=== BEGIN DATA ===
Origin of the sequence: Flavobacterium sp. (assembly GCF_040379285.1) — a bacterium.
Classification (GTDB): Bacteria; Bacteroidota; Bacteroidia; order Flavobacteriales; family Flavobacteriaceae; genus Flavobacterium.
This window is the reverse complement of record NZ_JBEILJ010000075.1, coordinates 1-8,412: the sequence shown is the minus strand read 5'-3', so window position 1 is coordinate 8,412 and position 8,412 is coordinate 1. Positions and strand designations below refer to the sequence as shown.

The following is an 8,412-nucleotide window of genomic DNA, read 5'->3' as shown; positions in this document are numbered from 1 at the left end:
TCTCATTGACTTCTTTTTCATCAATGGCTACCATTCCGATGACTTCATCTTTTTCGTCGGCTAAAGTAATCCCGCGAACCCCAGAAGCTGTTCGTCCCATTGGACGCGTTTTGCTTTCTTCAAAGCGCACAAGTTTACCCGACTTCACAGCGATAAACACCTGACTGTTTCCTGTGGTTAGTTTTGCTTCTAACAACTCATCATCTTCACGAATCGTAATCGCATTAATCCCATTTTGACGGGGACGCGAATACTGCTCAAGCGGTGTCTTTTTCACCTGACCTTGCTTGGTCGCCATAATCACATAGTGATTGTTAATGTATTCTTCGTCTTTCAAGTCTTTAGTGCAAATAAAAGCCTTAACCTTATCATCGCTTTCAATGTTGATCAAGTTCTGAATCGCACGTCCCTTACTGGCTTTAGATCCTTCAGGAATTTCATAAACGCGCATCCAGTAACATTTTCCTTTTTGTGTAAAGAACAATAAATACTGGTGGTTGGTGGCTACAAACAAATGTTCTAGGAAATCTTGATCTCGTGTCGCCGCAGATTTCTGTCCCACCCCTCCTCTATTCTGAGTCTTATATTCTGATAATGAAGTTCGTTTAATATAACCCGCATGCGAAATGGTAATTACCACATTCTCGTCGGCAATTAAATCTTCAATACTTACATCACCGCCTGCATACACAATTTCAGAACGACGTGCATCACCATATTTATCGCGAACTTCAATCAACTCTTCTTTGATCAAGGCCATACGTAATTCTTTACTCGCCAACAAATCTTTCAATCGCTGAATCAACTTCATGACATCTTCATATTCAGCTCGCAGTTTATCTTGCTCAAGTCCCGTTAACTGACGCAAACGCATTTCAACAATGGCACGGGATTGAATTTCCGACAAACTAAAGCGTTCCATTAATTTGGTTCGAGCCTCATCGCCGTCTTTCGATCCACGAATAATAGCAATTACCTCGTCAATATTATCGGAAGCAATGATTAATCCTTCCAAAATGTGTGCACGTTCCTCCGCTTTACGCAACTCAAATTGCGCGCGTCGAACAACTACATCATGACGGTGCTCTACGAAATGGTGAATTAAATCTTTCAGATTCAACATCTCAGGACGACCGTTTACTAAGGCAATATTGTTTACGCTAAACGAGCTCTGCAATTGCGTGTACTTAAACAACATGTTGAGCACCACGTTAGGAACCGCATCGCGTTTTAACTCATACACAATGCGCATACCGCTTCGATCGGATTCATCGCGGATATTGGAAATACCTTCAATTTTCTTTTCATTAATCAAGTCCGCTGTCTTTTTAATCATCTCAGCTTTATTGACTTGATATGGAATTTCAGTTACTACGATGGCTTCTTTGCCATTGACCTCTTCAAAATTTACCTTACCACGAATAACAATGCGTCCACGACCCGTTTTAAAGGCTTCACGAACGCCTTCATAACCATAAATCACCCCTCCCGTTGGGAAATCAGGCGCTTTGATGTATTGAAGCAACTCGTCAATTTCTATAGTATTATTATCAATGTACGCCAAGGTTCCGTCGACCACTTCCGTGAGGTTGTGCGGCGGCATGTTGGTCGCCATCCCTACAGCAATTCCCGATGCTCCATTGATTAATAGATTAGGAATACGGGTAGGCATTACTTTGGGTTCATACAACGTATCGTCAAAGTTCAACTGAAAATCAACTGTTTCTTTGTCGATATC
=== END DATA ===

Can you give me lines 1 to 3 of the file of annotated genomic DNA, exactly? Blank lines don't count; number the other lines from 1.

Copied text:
Origin of the sequence: Flavobacterium sp. (assembly GCF_040379285.1) — a bacterium.
Classification (GTDB): Bacteria; Bacteroidota; Bacteroidia; order Flavobacteriales; family Flavobacteriaceae; genus Flavobacterium.
This window is the reverse complement of record NZ_JBEILJ010000075.1, coordinates 1-8,412: the sequence shown is the minus strand read 5'-3', so window position 1 is coordinate 8,412 and position 8,412 is coordinate 1. Positions and strand designations below refer to the sequence as shown.